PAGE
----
Volume 7, Issue 6 (3-2015)                   IJMEHM 2015, 7(6): 1-14 | Back to browse issues page

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Saeedi Tehrani1 S, Madani M. Bioethical principles and medical futility. IJMEHM 2015; 7 (6) :1-14
URL: http://ijme.tums.ac.ir/article-1-5497-en.html
1- Department of Medical Ethics, Faculty of Medicine, Tehran University of Medical Sciences, Tehran, Iran.
Abstract:   (11989 Views)
Medical futility refers to diagnostic, treatment, and rehabilitation interventions that are unlikely to produce any positive outcome for patients. Doctors should beware of such actions due to their professional commitments. There are ambiguities in the definition of futility that have been the subject of many studies. In this paper, relevant literature was reviewed to find a definition for futility from the perspective of the four bioethical principles.Determining the futility of an action, whether it is the request of the patient, their family or service providers, is a highly sensitive matter that can lead to unethical decisions in the medical profession.Autonomy is a concept that is related to the diverse views on treatment objectives. In this paper we investigated the issues of physician and patient autonomy, and the differences between the values of the people involved. We have also discussed the concept of palliative care with an attempt to clarify the difference between this type of care and futile care, and to determine the boundaries. Another focus of our study was situations where physicians and other health care providers deliver futile treatment for various purposes. Such cases involve factors that may influence the judgment of physicians, and some of them are unethical due to incentives such as financial gain.Finally, ethical decision-making in this area is only possible through clarification of the different aspects of the issue and prioritization by experts and professionals. In order to do so, all circumstances need to be taken into account, including allocation of scarce resources within the health care system and fairness. Moreover, medical staff should have access to the necessary information so that they can make ethical decisions in different situations.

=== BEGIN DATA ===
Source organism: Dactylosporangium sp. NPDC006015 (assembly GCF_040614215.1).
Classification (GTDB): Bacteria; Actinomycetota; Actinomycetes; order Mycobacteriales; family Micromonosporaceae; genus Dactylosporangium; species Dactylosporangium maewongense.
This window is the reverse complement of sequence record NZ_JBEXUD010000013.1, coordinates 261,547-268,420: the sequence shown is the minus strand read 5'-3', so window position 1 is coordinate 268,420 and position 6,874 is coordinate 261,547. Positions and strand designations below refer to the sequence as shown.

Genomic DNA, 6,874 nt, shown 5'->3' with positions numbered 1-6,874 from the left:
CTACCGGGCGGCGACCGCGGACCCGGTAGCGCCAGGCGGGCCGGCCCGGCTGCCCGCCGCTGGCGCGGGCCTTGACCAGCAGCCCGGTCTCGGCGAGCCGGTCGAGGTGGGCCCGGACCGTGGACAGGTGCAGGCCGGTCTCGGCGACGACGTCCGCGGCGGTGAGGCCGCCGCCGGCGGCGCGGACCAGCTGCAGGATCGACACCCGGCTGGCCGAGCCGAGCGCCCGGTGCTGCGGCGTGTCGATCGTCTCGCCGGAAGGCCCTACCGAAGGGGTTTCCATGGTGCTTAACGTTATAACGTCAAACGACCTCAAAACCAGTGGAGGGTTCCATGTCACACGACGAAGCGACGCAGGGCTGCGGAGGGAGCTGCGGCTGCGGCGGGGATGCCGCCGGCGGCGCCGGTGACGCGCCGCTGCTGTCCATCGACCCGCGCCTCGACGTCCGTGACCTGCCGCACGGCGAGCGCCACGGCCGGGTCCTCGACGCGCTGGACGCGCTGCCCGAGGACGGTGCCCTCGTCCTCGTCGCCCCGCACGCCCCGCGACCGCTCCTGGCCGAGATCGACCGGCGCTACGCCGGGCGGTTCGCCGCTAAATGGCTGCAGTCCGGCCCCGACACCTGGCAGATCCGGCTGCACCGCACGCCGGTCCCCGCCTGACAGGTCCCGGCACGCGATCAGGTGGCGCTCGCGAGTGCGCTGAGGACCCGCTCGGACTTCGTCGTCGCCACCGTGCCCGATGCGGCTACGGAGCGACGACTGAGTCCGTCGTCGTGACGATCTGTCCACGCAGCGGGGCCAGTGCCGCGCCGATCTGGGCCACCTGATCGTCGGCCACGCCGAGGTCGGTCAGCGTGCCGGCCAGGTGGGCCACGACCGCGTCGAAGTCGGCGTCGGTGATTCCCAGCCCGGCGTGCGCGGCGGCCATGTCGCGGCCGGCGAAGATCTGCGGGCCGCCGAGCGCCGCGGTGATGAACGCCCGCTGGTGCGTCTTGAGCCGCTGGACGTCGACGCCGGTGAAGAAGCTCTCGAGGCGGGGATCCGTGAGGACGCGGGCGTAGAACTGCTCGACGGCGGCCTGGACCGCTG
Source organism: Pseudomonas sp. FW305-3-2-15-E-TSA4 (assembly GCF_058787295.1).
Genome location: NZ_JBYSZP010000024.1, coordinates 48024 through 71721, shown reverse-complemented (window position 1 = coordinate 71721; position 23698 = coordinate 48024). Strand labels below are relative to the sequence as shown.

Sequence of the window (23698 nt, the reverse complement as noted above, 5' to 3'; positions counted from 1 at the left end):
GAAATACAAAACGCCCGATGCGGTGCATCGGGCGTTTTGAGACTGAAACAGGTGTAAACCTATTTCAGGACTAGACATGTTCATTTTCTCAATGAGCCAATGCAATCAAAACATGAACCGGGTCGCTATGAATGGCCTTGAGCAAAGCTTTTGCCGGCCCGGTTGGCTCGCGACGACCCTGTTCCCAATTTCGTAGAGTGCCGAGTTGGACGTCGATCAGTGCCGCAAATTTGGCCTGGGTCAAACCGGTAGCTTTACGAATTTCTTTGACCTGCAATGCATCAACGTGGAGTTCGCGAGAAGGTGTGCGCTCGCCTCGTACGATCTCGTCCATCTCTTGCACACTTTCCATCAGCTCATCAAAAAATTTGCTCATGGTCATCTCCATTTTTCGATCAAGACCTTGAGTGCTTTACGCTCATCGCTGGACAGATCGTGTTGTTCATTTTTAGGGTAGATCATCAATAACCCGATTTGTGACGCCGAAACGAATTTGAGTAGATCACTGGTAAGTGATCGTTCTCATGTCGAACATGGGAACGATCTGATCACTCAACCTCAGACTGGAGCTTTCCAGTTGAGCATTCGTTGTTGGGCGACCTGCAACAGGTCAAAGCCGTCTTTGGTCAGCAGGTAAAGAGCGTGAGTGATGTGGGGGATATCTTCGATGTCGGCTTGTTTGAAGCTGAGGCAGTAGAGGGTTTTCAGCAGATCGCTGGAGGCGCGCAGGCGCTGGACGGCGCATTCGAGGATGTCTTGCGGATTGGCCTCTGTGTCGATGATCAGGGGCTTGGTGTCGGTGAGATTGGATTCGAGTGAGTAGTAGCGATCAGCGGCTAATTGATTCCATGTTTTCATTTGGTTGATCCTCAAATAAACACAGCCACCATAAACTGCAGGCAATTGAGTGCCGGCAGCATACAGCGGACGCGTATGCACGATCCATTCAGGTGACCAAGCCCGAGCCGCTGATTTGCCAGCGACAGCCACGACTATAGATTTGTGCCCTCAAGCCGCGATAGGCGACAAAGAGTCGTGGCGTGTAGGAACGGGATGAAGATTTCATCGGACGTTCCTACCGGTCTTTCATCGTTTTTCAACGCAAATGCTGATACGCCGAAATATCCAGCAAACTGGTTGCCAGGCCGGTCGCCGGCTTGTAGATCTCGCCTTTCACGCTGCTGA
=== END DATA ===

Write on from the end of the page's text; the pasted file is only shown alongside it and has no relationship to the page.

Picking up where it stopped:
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Type of Study: Review | Subject: Medical Ethics
Received: 2015/03/5 | Accepted: 2015/03/5 | Published: 2015/03/5

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